STATE OF MINNESOTA
Bright Wood Corporation,
Bankers Standard Insurance Company,
California Insurance Company,
Hennepin County District Court
File No. CT-012583
Paul A. Banker, Thomas C. Mielenhausen, Eric J. Nystrom, Lindquist & Vennum, PLLP, 4200 IDS Center, 80 South Eighth Street, Minneapolis, MN 55402 (for appellant)
Thomas S. Fraser, Richard D. Snyder, Fredrikson & Byron, P.A., 4000 Pillsbury Center, 200 South Sixth Street, Minneapolis, MN 55402 (for respondent Bankers Standard Insurance Company)
Jeanne H. Unger, Diane B. Bratvold, Kimberly A. Ross, Rider, Bennett, LLP, 333 South Seventh Street, Suite 2000, Minneapolis, MN 55402 (for respondent California Insurance Company)
Considered and decided by Hudson, Presiding Judge, Kalitowski, Judge, and Forsberg, Judge.
1. Under these standard commercial general liability policies, coverage is excluded for damage to the insured’s product arising out of the product and for damage to other property incurred while repairing or replacing the insured’s product.
2. Under these standard commercial general liability policies, coverage is excluded for the repair or withdrawal of the insured’s product or other property impaired because it contains the insured’s property, because of a known or suspected defect; this exclusion extends to property damaged because of the repair or withdrawal of the defective product.
3. Tangible property fully integrated into an insured’s product so as to be inseparable from the product is not “other property.”
In this declaratory judgment action, appellant insured, Bright Wood Corporation, challenges the grant of summary judgment to respondent insurers, Bankers Standard Insurance Company and California Insurance Company. Respondents denied coverage for damages incurred when wood window sash components supplied by appellant Bright Wood failed to meet contract specifications, forcing its customer, Scherer Brothers Lumber Company, to remove and replace all window sashes suspected of containing the defective components. Bright Wood contends that summary judgment was inappropriately granted because genuine issues of material fact remain concerning whether property other than its product was damaged or rendered useless. We disagree and affirm.
Bright Wood Corporation manufactures wood sash components for windows. Scherer Brothers Lumber Company manufactures windows using components provided from various suppliers. In 1996, Scherer entered into a contract with Bright Wood through JJJ Specialty Company, a building materials representative, to supply the wood components that surround the glass in a window sash. In its contract with Bright Wood, Scherer specified that the wood sash components had to be treated with a wood preservative to prevent rot. From October 1996 to November 1997, Bright Wood failed to treat the sash components sold to Scherer. While reviewing milling records in late 1997, a Bright Wood employee discovered that the components had not been treated; Bright Wood did not inform either Scherer or its insurers about the problem, but began to treat the components with a preservative. Unaware of the problem, Scherer continued to use both treated and untreated components, installing them in between 50,000 and 90,000 sash units.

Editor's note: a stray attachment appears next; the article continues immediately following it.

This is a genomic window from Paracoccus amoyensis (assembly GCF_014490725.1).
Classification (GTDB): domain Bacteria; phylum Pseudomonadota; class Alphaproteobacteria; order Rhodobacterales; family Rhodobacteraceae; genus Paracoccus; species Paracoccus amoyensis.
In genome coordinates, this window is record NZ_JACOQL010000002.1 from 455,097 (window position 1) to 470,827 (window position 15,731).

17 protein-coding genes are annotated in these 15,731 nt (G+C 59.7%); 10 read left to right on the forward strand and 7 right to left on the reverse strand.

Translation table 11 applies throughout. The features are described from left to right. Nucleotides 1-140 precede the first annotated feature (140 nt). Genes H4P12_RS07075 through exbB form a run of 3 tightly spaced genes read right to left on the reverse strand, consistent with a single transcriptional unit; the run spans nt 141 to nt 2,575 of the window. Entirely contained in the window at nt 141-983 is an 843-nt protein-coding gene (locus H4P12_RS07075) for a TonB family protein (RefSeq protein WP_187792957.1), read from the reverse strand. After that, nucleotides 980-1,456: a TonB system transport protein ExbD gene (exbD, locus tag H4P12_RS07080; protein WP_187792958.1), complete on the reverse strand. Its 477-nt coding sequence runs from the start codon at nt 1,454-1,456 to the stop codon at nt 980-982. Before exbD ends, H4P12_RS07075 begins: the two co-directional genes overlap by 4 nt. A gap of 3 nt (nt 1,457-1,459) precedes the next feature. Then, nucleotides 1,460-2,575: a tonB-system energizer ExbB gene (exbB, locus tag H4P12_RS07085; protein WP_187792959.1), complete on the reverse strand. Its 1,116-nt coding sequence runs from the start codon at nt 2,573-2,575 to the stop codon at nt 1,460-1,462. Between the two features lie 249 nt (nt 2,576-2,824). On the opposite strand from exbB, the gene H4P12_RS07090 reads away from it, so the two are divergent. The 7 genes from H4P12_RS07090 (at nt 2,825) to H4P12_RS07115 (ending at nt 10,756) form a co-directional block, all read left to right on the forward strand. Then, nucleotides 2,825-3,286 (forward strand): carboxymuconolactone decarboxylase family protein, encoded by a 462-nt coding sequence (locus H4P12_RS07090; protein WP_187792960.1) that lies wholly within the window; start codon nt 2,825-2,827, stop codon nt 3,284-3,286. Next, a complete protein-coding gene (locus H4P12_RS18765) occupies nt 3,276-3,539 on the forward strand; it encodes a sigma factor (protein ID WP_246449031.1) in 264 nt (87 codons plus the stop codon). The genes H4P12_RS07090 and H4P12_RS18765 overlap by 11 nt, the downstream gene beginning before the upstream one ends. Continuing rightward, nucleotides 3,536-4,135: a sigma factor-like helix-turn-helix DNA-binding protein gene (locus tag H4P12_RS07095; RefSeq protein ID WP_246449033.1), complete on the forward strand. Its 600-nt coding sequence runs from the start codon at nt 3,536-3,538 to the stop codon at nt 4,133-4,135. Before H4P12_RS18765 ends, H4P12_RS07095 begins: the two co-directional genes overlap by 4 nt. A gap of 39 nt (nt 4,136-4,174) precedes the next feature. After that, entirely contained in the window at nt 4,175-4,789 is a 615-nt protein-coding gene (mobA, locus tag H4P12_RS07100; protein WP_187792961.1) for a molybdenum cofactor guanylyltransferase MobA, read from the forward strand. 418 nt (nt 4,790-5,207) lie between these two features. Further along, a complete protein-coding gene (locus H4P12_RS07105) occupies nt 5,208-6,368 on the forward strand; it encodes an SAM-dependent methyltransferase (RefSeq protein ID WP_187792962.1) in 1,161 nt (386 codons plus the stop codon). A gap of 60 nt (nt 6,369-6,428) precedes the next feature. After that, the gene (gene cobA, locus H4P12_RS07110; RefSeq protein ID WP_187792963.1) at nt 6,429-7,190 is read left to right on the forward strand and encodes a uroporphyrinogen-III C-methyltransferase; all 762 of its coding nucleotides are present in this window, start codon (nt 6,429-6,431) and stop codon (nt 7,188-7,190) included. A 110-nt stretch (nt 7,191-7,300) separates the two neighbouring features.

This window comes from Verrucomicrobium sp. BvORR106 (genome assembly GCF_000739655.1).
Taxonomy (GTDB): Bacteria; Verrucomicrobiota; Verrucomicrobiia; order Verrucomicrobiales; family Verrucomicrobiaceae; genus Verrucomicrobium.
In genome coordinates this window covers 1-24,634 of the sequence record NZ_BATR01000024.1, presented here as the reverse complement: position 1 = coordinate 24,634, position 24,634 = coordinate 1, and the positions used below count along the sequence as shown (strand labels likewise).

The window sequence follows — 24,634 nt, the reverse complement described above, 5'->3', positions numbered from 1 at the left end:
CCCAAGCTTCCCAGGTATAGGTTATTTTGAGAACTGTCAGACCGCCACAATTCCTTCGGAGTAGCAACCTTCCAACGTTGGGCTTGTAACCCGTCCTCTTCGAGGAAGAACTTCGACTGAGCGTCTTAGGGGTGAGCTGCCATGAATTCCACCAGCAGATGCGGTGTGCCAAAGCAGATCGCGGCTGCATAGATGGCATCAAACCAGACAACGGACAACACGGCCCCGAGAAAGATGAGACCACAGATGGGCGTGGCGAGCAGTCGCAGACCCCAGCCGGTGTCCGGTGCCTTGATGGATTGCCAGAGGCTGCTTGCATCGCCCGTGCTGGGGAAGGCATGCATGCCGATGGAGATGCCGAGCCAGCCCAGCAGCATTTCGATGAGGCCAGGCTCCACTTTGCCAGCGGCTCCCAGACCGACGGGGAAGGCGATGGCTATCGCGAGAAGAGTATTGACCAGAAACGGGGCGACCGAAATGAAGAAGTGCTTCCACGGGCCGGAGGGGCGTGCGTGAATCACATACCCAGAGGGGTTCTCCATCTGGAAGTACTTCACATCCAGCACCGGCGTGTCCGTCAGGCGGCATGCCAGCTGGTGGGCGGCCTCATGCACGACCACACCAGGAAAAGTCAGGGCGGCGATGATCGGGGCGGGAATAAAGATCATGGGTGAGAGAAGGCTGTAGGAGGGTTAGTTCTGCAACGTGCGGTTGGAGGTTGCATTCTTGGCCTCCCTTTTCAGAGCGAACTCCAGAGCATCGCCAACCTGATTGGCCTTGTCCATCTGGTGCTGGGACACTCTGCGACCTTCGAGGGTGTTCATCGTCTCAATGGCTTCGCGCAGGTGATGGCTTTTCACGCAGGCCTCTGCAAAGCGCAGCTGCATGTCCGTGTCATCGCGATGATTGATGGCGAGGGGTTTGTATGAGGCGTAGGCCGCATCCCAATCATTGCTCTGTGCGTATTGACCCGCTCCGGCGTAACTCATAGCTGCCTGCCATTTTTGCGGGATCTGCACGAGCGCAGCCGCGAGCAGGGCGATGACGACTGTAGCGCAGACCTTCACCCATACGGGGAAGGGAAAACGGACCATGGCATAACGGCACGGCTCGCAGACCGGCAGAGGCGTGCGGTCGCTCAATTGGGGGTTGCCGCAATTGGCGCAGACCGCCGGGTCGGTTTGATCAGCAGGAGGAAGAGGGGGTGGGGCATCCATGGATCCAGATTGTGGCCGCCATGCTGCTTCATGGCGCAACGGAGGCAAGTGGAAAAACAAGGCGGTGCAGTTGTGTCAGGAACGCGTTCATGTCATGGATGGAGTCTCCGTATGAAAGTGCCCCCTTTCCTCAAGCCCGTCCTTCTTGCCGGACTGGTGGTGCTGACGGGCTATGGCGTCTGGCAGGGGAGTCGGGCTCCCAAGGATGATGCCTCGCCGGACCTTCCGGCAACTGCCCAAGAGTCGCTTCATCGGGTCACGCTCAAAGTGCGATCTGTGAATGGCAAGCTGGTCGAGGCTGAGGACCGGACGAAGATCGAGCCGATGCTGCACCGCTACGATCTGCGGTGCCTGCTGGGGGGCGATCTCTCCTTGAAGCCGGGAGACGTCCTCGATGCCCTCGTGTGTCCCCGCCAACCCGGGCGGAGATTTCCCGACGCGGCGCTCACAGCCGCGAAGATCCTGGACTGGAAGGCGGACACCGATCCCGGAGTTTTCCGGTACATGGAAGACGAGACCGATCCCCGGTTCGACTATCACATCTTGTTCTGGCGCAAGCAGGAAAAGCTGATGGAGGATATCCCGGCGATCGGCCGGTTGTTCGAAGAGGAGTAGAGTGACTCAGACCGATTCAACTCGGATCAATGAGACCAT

In late 1997, Scherer received at least two service requests for windows with problems with discoloration and stripped hardware. In 1998, while inspecting for hail damage after a bad storm, Scherer noticed a number of windows with discolored sash components and began to receive numerous complaints about discolored or deteriorating windows. Scherer notified Bright Wood that there appeared to be a problem with Bright Wood’s preservative process. On December 1, 1999, Bright Wood’s CEO, Dallas Stovall, met with representatives of Scherer and JJJ, the building materials representatives, to discuss the increasing problem of rotting windows. Stovall did not disclose the failure to treat the wood, but on December 3 notified Bright Wood’s insurance agent of a potential liability. On January 14, 2000, Stovall wrote to JJJ stating that a review of Bright Wood’s records indicated that from October 1996 through November 1997, it failed to treat the wood sash components supplied to Scherer with preservatives.
Scherer embarked on a repair program. Initially, Scherer responded to complaints and replaced visibly defective parts during field visits. It found that it could not reliably determine which sash units would rot and began on-site replacement of all wood sash components manufactured in 1996 and 1997. During these repairs, the windows showed no other damage or deterioration except to the Bright Wood components. However, in order to replace the wood sash components, Scherer technicians necessarily had to remove weather stripping, hardware, and aluminum cladding. The windows also had to be refinished.
As the scope of the problem grew, Scherer decided it was more efficient to replace the entire window with a newly manufactured window; although material costs were somewhat higher, labor costs were lower. This again meant that window finishes had to be redone to match. In all the inspections and replacements, no defect or damage was noted in any part of the windows except to the wood sash components provided by Bright Wood. The only damage to non-Bright Wood components occurred during the repair process.